Should you require class attendance?

Do you have an attendance policy for your classes? Do you reward or penalize students for attending class? Or do you leave it up to the individual student to determine how to acquire the knowledge necessary to pass the course? Does mandatory attendance equate with a higher success rate for students in the course?

Handwritten attendance sheet.Research studies have not shown mandatory attendance to insure a higher success rates for students. An oft-cited article by Karen L. St. Clair, A Case Against Compulsory Class Attendance Policies in Higher Education, Innovative Higher Education, Vol. 23, No. 3, Spring 1999, examines and evaluates the research literature on the relationship between attendance and academic achievement. St. Clair applies Paul Pintrich’s model of college student motivation in the classroom to the issue surrounding attendance policies. [Paul Pintrich, Student motivation in the college classroom. From: K. W. Prichard & R. McLaran Sawyer (Eds.), Handbook of college teaching: Theory and application, Greenwood Press, 1994.] She finds that attendance is linked to motivation and required attendance does not guarantee high achievement. Low achievement in a course is usually due to a number of factors. Moreover, an attendance policy will not guarantee attendance. “Classroom environments that engage students, emphasize the importance of students’ contributions, and have content directly related to knowledge assessed will undoubtedly provide encouragement to students to attend regularly.” (p. 178-179) St. Clair notes that there are exceptions when it is necessary for students to attend class to demonstrate proficiency, for example, in foreign language and laboratory classes, small discussion sections or seminars where “…attendance is compulsory because it is part of the grading structure.” (p. 179). Otherwise, St. Clair concludes that class attendance should not be compulsory.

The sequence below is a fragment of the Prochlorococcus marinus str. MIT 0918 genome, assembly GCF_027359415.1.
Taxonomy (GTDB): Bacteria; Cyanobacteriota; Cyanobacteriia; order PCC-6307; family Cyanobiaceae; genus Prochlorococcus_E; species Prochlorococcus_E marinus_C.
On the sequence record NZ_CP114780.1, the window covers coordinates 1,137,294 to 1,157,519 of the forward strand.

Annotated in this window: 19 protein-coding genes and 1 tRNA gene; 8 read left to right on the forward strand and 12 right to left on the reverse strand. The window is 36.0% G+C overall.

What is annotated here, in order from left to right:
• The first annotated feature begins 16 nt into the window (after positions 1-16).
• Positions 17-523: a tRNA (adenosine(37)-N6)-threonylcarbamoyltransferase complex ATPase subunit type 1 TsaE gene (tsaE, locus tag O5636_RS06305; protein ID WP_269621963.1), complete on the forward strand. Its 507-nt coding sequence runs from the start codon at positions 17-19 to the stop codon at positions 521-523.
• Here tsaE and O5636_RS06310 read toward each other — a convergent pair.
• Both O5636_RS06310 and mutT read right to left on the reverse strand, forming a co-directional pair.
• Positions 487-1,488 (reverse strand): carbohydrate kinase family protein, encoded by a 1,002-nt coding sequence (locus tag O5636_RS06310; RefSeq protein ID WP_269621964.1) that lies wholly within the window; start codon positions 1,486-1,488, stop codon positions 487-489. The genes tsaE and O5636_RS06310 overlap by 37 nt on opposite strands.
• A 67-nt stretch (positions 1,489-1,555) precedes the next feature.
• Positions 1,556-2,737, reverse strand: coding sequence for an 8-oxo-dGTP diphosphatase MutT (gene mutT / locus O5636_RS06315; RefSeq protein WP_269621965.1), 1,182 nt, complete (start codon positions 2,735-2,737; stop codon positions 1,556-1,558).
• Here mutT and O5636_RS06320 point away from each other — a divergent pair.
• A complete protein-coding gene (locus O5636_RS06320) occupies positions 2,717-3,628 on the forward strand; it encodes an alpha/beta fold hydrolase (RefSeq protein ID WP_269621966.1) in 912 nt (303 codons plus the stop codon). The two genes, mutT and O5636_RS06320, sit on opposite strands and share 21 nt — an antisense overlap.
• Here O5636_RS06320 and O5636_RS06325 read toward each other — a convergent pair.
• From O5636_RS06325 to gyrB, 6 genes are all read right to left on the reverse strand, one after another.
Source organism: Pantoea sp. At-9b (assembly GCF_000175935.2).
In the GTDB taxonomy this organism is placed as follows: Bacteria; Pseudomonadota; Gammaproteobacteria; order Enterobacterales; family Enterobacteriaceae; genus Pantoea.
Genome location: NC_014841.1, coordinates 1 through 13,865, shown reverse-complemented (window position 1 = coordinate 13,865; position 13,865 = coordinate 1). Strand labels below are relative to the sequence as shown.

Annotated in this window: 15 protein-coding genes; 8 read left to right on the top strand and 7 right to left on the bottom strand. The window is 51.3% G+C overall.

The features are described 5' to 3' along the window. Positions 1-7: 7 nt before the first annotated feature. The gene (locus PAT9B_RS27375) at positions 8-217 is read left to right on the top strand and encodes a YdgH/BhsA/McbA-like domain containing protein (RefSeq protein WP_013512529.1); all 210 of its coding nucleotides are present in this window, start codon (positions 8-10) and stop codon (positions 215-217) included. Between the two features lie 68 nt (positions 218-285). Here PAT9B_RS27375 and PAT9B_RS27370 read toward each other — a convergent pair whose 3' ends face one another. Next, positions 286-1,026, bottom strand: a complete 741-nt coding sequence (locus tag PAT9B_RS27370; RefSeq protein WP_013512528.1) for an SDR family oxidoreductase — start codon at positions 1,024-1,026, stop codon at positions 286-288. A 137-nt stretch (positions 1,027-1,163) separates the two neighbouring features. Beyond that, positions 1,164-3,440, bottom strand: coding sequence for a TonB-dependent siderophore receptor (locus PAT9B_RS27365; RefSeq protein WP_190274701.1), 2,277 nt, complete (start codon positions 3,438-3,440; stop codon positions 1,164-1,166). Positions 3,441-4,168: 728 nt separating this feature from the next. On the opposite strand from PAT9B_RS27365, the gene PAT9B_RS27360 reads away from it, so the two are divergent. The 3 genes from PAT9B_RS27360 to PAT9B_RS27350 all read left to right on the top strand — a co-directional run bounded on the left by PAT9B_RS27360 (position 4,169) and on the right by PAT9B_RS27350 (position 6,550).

St. Clair’s work dates from 1999, and it could be argued that much has changed in the classroom and in institutions of higher education in the past fifteen years. While more recent studies on attendance have been conducted, these have focused on attendance for online courses or other issues, for example, whether providing lecture materials online causes student class attendance to decline. However, instructors have written articles based on personal experiences that may provide insight for your consideration of the issue.

Inside Higher Ed featured an article, Attendance Not Required (December 17, 2012) by Michael Bugeja, director of the Greenlee School of Journalism and Communication at Iowa State University. Bugeja, who taught at Ohio University and Iowa, accepted any reason for not attending class (as long as a test or project presentation wasn’t scheduled) because he wanted students “to assess their priorities.” He required students to email their excuse for the absence with the criteria that they be completely honest. He collected and posted the reasons, because he felt that faculty are not well informed as to why students miss classes. He explained to his students that attendance correlates with achievement and had the data to prove it. Perhaps not everyone will want to duplicate this approach, but his reasoning and results are worth examining.